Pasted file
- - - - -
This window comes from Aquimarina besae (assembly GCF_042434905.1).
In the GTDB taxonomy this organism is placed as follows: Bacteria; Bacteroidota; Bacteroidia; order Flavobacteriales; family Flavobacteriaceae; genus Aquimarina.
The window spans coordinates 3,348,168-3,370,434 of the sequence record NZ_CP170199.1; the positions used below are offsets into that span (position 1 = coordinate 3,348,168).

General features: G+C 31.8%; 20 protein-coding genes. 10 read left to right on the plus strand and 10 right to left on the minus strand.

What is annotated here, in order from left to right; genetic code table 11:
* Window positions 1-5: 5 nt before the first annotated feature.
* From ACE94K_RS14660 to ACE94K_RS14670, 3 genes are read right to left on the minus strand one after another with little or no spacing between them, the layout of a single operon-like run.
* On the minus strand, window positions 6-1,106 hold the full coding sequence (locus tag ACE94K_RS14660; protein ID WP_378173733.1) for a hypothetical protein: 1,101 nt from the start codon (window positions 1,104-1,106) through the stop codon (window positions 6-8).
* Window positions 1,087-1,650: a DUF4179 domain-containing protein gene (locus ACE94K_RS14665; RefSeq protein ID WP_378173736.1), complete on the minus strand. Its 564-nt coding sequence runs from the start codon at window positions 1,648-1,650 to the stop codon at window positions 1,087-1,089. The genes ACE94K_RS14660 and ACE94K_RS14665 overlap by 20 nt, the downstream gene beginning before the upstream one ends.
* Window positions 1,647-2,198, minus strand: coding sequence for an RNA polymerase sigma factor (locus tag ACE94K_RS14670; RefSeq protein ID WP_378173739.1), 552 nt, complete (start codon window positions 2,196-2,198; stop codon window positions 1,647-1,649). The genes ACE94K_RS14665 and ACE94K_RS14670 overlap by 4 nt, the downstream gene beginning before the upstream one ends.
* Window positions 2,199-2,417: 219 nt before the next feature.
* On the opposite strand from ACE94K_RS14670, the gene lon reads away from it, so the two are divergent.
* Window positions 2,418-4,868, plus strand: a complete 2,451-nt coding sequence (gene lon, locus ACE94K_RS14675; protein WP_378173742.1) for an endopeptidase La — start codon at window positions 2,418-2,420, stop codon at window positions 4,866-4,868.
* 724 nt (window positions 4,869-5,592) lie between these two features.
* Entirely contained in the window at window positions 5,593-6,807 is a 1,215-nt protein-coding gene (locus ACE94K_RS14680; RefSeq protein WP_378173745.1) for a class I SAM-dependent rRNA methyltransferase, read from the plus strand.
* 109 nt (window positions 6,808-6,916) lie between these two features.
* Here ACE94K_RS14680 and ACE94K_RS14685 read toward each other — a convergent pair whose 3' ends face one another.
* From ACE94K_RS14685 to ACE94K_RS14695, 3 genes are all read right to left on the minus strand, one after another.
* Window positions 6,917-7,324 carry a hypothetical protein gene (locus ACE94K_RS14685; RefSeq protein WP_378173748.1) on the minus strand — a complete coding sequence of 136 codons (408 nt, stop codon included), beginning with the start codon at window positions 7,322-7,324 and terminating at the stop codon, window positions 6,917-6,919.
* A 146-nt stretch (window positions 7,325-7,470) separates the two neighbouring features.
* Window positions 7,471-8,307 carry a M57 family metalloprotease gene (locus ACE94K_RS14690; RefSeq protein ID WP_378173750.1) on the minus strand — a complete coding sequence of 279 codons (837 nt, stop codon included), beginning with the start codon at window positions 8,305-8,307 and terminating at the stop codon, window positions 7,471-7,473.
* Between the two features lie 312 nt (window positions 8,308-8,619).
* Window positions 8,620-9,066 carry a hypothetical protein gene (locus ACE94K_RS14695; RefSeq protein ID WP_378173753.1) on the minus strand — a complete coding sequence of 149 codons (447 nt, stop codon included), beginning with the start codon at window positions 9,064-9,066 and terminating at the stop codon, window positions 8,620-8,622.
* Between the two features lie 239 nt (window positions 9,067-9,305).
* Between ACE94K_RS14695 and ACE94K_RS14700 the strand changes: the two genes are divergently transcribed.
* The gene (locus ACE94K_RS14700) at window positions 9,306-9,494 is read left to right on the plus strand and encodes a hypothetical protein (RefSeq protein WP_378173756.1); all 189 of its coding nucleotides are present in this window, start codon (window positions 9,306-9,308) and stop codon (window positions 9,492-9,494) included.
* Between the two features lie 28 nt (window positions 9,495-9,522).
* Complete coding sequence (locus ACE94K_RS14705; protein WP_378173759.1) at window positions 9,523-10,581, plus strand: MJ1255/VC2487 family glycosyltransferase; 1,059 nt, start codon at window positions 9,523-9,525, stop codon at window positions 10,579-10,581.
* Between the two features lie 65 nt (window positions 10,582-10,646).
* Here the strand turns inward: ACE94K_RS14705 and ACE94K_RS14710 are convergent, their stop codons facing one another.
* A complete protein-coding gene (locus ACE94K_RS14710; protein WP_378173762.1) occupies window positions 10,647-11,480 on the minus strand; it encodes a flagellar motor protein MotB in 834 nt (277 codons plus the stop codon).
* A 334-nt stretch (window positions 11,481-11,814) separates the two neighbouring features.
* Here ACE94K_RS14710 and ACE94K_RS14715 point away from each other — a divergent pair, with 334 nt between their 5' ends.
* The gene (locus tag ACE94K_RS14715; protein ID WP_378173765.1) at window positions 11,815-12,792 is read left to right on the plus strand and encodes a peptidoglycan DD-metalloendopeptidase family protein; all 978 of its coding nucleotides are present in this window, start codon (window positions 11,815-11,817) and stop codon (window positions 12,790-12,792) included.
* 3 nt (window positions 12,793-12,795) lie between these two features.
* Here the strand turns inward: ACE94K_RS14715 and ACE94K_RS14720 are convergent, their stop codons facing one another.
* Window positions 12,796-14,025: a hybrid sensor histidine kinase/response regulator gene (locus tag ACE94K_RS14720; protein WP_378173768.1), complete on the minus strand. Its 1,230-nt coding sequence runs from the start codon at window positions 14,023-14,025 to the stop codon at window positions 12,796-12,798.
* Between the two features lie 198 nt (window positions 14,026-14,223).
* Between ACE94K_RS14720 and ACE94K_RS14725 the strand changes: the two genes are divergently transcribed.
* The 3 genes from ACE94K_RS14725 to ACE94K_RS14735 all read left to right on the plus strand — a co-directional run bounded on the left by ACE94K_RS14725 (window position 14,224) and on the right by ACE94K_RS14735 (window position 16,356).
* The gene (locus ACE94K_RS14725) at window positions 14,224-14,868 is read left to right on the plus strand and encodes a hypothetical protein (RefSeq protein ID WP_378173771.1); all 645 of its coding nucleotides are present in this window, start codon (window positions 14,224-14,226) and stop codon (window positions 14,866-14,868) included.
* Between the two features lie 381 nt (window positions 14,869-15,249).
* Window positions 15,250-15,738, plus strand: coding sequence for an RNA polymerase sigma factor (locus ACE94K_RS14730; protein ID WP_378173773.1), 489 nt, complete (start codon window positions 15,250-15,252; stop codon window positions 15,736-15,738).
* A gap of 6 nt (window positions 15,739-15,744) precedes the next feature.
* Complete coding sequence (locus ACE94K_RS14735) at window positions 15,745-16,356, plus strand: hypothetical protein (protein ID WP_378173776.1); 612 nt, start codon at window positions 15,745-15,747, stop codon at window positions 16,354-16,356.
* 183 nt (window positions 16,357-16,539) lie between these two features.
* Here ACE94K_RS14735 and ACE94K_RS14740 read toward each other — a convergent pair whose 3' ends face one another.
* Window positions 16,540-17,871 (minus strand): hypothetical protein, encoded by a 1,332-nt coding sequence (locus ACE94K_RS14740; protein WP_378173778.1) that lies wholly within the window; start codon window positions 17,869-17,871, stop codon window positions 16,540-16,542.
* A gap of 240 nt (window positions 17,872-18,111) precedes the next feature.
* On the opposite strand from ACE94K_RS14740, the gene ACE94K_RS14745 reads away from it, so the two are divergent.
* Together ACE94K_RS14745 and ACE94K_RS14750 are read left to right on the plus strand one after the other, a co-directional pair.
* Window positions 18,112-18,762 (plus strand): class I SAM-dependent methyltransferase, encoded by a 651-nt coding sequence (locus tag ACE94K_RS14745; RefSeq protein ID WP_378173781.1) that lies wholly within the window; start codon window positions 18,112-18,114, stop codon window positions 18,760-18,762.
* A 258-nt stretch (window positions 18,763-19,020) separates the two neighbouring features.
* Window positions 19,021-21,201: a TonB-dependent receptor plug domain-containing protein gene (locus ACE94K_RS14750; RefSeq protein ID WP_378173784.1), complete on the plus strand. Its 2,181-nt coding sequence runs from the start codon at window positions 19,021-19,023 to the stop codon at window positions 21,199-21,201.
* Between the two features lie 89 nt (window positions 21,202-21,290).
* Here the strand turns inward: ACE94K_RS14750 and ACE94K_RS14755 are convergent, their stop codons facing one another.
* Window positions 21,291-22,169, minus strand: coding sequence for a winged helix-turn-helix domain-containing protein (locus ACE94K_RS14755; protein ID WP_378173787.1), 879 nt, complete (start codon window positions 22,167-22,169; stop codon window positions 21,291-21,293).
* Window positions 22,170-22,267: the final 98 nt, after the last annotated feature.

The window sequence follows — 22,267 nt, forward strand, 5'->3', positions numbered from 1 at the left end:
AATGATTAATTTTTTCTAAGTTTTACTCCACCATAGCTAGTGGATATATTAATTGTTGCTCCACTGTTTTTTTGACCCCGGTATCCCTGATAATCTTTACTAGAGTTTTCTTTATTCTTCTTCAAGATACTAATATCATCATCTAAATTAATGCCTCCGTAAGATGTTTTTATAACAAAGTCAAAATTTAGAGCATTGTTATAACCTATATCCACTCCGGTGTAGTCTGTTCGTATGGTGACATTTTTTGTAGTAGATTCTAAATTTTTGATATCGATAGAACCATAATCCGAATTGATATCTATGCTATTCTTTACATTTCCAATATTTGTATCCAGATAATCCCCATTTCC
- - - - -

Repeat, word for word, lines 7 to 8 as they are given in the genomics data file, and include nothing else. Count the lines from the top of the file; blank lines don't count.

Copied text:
* From ACE94K_RS14660 to ACE94K_RS14670, 3 genes are read right to left on the minus strand one after another with little or no spacing between them, the layout of a single operon-like run.
* On the minus strand, window positions 6-1,106 hold the full coding sequence (locus tag ACE94K_RS14660; protein ID WP_378173733.1) for a hypothetical protein: 1,101 nt from the start codon (window positions 1,104-1,106) through the stop codon (window positions 6-8).